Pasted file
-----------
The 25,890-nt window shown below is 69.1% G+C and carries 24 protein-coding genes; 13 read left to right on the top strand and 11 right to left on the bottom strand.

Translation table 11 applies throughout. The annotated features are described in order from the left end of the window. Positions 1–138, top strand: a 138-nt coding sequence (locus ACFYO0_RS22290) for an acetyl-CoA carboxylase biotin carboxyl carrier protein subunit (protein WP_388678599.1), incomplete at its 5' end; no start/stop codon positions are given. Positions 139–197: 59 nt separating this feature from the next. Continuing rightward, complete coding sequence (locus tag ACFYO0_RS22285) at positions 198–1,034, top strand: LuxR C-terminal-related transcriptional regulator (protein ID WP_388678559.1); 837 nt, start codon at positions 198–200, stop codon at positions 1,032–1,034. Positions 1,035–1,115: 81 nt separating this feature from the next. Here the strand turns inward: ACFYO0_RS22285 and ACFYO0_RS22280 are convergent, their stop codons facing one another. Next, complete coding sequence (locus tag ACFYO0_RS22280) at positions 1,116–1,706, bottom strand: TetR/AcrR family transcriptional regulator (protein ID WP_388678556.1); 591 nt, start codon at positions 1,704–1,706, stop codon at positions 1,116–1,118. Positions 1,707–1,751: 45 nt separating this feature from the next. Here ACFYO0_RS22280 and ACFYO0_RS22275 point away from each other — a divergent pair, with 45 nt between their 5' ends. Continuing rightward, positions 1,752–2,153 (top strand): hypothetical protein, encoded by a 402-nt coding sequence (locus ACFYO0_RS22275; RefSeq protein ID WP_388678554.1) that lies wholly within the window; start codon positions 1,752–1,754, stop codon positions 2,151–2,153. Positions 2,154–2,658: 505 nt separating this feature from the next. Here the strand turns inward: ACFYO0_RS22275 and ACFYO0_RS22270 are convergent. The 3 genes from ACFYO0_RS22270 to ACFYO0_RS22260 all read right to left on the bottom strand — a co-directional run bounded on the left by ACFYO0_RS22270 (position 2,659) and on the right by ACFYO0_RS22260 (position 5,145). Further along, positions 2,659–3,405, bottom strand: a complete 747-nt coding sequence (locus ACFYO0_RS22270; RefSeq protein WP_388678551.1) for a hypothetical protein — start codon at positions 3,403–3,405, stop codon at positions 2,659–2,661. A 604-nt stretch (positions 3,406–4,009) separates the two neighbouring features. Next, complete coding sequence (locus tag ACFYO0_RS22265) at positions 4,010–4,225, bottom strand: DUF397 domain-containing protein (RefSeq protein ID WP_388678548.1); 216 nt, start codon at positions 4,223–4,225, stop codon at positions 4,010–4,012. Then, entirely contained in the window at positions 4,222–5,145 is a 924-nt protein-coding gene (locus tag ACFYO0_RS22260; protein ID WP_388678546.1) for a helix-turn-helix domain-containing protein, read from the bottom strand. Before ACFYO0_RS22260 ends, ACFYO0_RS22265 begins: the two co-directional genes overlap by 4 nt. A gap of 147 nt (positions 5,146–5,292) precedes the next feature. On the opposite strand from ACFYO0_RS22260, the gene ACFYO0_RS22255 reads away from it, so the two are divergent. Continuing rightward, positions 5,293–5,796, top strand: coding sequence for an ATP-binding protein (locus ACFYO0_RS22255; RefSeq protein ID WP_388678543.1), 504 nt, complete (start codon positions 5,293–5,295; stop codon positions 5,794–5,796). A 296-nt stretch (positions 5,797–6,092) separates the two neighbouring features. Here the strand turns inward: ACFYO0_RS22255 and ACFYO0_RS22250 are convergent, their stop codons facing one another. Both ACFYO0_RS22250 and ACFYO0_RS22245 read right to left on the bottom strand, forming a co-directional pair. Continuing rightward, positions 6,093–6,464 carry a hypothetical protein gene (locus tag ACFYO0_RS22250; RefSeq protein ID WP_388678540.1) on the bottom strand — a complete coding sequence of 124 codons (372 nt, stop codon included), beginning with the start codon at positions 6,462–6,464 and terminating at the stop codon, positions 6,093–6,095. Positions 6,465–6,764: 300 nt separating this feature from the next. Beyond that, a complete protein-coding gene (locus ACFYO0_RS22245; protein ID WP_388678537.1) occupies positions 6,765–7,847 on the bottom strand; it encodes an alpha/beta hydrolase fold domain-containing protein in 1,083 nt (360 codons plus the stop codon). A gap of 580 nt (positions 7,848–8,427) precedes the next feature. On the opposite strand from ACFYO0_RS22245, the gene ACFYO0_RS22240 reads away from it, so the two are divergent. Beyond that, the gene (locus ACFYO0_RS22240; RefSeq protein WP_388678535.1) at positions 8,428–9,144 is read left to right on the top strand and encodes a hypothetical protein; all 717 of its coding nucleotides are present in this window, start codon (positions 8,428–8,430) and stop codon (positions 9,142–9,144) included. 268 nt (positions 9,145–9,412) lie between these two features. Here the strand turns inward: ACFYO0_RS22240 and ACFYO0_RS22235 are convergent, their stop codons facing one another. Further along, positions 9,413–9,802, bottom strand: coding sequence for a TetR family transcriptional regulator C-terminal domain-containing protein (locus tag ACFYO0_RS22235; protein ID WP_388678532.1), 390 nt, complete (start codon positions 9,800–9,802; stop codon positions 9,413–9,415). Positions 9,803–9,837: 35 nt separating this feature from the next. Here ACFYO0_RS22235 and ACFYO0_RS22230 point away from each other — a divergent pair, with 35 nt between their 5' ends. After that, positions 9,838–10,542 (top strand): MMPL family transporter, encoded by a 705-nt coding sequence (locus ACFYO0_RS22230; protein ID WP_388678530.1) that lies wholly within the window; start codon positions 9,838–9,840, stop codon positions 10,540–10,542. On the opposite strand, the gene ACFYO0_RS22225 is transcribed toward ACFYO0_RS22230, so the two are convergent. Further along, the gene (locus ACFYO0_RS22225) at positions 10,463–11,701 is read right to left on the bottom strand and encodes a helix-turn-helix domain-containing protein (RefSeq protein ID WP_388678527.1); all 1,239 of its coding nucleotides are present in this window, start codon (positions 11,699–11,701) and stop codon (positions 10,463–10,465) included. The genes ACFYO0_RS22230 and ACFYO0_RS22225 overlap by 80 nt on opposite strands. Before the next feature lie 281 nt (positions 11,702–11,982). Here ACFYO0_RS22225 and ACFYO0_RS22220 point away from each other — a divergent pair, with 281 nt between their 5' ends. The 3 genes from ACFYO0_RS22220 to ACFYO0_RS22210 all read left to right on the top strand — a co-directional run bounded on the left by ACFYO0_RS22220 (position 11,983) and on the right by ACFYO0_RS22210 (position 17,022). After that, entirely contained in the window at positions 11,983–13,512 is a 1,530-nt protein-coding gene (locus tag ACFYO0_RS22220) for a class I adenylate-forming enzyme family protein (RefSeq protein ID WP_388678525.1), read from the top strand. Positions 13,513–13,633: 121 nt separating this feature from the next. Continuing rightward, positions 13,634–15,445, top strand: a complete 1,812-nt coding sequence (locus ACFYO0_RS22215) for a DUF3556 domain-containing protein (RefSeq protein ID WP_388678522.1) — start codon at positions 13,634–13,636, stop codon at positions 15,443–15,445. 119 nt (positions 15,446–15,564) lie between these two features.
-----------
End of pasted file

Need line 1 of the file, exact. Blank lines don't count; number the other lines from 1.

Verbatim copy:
The 25,890-nt window shown below is 69.1% G+C and carries 24 protein-coding genes; 13 read left to right on the top strand and 11 right to left on the bottom strand.